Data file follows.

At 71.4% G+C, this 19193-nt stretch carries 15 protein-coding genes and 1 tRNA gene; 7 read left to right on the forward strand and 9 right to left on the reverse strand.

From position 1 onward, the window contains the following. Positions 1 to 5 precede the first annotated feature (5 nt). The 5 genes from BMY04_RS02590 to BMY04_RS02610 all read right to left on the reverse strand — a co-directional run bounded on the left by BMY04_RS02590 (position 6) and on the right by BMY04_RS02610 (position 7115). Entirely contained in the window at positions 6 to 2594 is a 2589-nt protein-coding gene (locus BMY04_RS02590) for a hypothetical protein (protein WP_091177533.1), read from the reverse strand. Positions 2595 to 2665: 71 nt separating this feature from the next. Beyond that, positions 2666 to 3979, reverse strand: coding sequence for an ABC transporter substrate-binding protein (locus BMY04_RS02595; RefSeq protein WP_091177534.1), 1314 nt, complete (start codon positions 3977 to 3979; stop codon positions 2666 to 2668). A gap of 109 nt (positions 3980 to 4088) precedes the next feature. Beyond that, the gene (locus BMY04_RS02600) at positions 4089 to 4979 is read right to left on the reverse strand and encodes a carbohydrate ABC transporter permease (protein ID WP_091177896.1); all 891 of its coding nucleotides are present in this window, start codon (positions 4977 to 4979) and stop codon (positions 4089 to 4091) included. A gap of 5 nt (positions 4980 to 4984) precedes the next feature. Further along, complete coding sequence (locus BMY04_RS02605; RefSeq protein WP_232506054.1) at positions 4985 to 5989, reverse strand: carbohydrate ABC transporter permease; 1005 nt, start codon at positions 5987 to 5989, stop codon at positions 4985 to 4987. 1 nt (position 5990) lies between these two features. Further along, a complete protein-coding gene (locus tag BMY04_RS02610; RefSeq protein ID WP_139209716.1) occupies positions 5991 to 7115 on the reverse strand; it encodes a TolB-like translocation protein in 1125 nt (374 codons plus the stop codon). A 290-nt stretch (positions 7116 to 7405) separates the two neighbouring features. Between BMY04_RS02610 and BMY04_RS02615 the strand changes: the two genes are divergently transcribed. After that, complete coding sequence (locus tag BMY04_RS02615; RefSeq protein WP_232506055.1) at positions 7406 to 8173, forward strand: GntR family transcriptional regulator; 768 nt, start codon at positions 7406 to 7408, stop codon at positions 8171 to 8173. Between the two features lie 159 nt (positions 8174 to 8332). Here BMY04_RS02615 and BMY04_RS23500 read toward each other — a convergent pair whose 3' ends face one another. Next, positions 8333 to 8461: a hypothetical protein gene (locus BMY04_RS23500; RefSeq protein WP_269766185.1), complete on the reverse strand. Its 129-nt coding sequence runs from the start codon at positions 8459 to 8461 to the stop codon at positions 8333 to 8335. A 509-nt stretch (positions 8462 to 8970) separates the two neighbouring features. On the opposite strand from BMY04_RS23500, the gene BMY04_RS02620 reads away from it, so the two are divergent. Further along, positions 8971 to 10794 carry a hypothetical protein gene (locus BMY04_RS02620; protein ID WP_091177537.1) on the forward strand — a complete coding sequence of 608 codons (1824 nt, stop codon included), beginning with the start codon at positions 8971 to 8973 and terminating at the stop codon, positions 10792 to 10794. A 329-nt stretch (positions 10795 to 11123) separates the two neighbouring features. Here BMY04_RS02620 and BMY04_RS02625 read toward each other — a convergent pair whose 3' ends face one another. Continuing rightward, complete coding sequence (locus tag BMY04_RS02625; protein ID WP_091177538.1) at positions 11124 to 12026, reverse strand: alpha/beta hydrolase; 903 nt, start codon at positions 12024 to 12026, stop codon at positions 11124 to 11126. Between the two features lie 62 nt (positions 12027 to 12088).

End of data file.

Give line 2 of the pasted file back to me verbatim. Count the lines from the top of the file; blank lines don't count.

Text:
From position 1 onward, the window contains the following. Positions 1 to 5 precede the first annotated feature (5 nt). The 5 genes from BMY04_RS02590 to BMY04_RS02610 all read right to left on the reverse strand — a co-directional run bounded on the left by BMY04_RS02590 (position 6) and on the right by BMY04_RS02610 (position 7115). Entirely contained in the window at positions 6 to 2594 is a 2589-nt protein-coding gene (locus BMY04_RS02590) for a hypothetical protein (protein WP_091177533.1), read from the reverse strand. Positions 2595 to 2665: 71 nt separating this feature from the next. Beyond that, positions 2666 to 3979, reverse strand: coding sequence for an ABC transporter substrate-binding protein (locus BMY04_RS02595; RefSeq protein WP_091177534.1), 1314 nt, complete (start codon positions 3977 to 3979; stop codon positions 2666 to 2668). A gap of 109 nt (positions 3980 to 4088) precedes the next feature. Beyond that, the gene (locus BMY04_RS02600) at positions 4089 to 4979 is read right to left on the reverse strand and encodes a carbohydrate ABC transporter permease (protein ID WP_091177896.1); all 891 of its coding nucleotides are present in this window, start codon (positions 4977 to 4979) and stop codon (positions 4089 to 4091) included. A gap of 5 nt (positions 4980 to 4984) precedes the next feature. Further along, complete coding sequence (locus BMY04_RS02605; RefSeq protein WP_232506054.1) at positions 4985 to 5989, reverse strand: carbohydrate ABC transporter permease; 1005 nt, start codon at positions 5987 to 5989, stop codon at positions 4985 to 4987. 1 nt (position 5990) lies between these two features. Further along, a complete protein-coding gene (locus tag BMY04_RS02610; RefSeq protein ID WP_139209716.1) occupies positions 5991 to 7115 on the reverse strand; it encodes a TolB-like translocation protein in 1125 nt (374 codons plus the stop codon). A 290-nt stretch (positions 7116 to 7405) separates the two neighbouring features. Between BMY04_RS02610 and BMY04_RS02615 the strand changes: the two genes are divergently transcribed. After that, complete coding sequence (locus tag BMY04_RS02615; RefSeq protein WP_232506055.1) at positions 7406 to 8173, forward strand: GntR family transcriptional regulator; 768 nt, start codon at positions 7406 to 7408, stop codon at positions 8171 to 8173. Between the two features lie 159 nt (positions 8174 to 8332). Here BMY04_RS02615 and BMY04_RS23500 read toward each other — a convergent pair whose 3' ends face one another. Next, positions 8333 to 8461: a hypothetical protein gene (locus BMY04_RS23500; RefSeq protein WP_269766185.1), complete on the reverse strand. Its 129-nt coding sequence runs from the start codon at positions 8459 to 8461 to the stop codon at positions 8333 to 8335. A 509-nt stretch (positions 8462 to 8970) separates the two neighbouring features. On the opposite strand from BMY04_RS23500, the gene BMY04_RS02620 reads away from it, so the two are divergent. Further along, positions 8971 to 10794 carry a hypothetical protein gene (locus BMY04_RS02620; protein ID WP_091177537.1) on the forward strand — a complete coding sequence of 608 codons (1824 nt, stop codon included), beginning with the start codon at positions 8971 to 8973 and terminating at the stop codon, positions 10792 to 10794. A 329-nt stretch (positions 10795 to 11123) separates the two neighbouring features. Here BMY04_RS02620 and BMY04_RS02625 read toward each other — a convergent pair whose 3' ends face one another. Continuing rightward, complete coding sequence (locus tag BMY04_RS02625; protein ID WP_091177538.1) at positions 11124 to 12026, reverse strand: alpha/beta hydrolase; 903 nt, start codon at positions 12024 to 12026, stop codon at positions 11124 to 11126. Between the two features lie 62 nt (positions 12027 to 12088).